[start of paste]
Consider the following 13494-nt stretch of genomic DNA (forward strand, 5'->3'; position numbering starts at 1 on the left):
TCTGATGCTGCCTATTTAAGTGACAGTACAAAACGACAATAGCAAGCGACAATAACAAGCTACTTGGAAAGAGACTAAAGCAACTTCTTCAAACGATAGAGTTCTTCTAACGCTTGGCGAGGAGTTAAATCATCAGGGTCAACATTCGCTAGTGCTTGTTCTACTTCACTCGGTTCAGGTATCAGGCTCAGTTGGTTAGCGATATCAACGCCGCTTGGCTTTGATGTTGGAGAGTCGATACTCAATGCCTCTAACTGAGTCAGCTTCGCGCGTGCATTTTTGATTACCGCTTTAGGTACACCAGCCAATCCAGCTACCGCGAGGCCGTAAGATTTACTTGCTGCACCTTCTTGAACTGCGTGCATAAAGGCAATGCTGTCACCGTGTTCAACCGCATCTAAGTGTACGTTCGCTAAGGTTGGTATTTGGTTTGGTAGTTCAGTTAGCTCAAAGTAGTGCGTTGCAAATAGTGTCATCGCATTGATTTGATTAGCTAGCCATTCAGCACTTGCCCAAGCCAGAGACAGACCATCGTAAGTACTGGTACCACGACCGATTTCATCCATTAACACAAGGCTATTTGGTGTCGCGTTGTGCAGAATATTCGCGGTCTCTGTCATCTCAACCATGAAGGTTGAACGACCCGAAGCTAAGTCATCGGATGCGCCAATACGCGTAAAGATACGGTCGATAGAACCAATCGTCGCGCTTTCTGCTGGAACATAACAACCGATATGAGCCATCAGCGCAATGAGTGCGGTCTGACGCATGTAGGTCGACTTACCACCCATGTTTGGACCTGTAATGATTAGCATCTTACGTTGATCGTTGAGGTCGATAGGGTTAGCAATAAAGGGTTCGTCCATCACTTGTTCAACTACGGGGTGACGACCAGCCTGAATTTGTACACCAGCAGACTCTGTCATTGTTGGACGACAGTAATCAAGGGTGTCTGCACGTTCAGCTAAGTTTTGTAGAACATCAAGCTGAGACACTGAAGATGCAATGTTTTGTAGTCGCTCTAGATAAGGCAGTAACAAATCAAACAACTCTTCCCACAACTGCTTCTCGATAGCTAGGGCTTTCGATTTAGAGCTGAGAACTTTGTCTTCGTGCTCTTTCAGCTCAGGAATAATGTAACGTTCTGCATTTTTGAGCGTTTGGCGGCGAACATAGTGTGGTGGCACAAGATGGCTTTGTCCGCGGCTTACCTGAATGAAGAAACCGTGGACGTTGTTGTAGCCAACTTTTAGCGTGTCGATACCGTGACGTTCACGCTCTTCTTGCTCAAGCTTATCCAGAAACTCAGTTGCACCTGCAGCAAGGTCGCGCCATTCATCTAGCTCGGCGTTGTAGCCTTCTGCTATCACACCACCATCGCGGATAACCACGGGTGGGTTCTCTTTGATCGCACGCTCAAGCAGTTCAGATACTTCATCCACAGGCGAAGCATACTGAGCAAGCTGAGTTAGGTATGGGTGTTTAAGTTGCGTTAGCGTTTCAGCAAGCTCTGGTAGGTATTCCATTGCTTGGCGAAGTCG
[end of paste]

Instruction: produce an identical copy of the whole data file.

Consider the following 13494-nt stretch of genomic DNA (forward strand, 5'->3'; position numbering starts at 1 on the left):
TCTGATGCTGCCTATTTAAGTGACAGTACAAAACGACAATAGCAAGCGACAATAACAAGCTACTTGGAAAGAGACTAAAGCAACTTCTTCAAACGATAGAGTTCTTCTAACGCTTGGCGAGGAGTTAAATCATCAGGGTCAACATTCGCTAGTGCTTGTTCTACTTCACTCGGTTCAGGTATCAGGCTCAGTTGGTTAGCGATATCAACGCCGCTTGGCTTTGATGTTGGAGAGTCGATACTCAATGCCTCTAACTGAGTCAGCTTCGCGCGTGCATTTTTGATTACCGCTTTAGGTACACCAGCCAATCCAGCTACCGCGAGGCCGTAAGATTTACTTGCTGCACCTTCTTGAACTGCGTGCATAAAGGCAATGCTGTCACCGTGTTCAACCGCATCTAAGTGTACGTTCGCTAAGGTTGGTATTTGGTTTGGTAGTTCAGTTAGCTCAAAGTAGTGCGTTGCAAATAGTGTCATCGCATTGATTTGATTAGCTAGCCATTCAGCACTTGCCCAAGCCAGAGACAGACCATCGTAAGTACTGGTACCACGACCGATTTCATCCATTAACACAAGGCTATTTGGTGTCGCGTTGTGCAGAATATTCGCGGTCTCTGTCATCTCAACCATGAAGGTTGAACGACCCGAAGCTAAGTCATCGGATGCGCCAATACGCGTAAAGATACGGTCGATAGAACCAATCGTCGCGCTTTCTGCTGGAACATAACAACCGATATGAGCCATCAGCGCAATGAGTGCGGTCTGACGCATGTAGGTCGACTTACCACCCATGTTTGGACCTGTAATGATTAGCATCTTACGTTGATCGTTGAGGTCGATAGGGTTAGCAATAAAGGGTTCGTCCATCACTTGTTCAACTACGGGGTGACGACCAGCCTGAATTTGTACACCAGCAGACTCTGTCATTGTTGGACGACAGTAATCAAGGGTGTCTGCACGTTCAGCTAAGTTTTGTAGAACATCAAGCTGAGACACTGAAGATGCAATGTTTTGTAGTCGCTCTAGATAAGGCAGTAACAAATCAAACAACTCTTCCCACAACTGCTTCTCGATAGCTAGGGCTTTCGATTTAGAGCTGAGAACTTTGTCTTCGTGCTCTTTCAGCTCAGGAATAATGTAACGTTCTGCATTTTTGAGCGTTTGGCGGCGAACATAGTGTGGTGGCACAAGATGGCTTTGTCCGCGGCTTACCTGAATGAAGAAACCGTGGACGTTGTTGTAGCCAACTTTTAGCGTGTCGATACCGTGACGTTCACGCTCTTCTTGCTCAAGCTTATCCAGAAACTCAGTTGCACCTGCAGCAAGGTCGCGCCATTCATCTAGCTCGGCGTTGTAGCCTTCTGCTATCACACCACCATCGCGGATAACCACGGGTGGGTTCTCTTTGATCGCACGCTCAAGCAGTTCAGATACTTCATCCACAGGCGAAGCATACTGAGCAAGCTGAGTTAGGTATGGGTGTTTAAGTTGCGTTAGCGTTTCAGCAAGCTCTGGTAGGTATTCCATTGCTTGGCGAAGTCG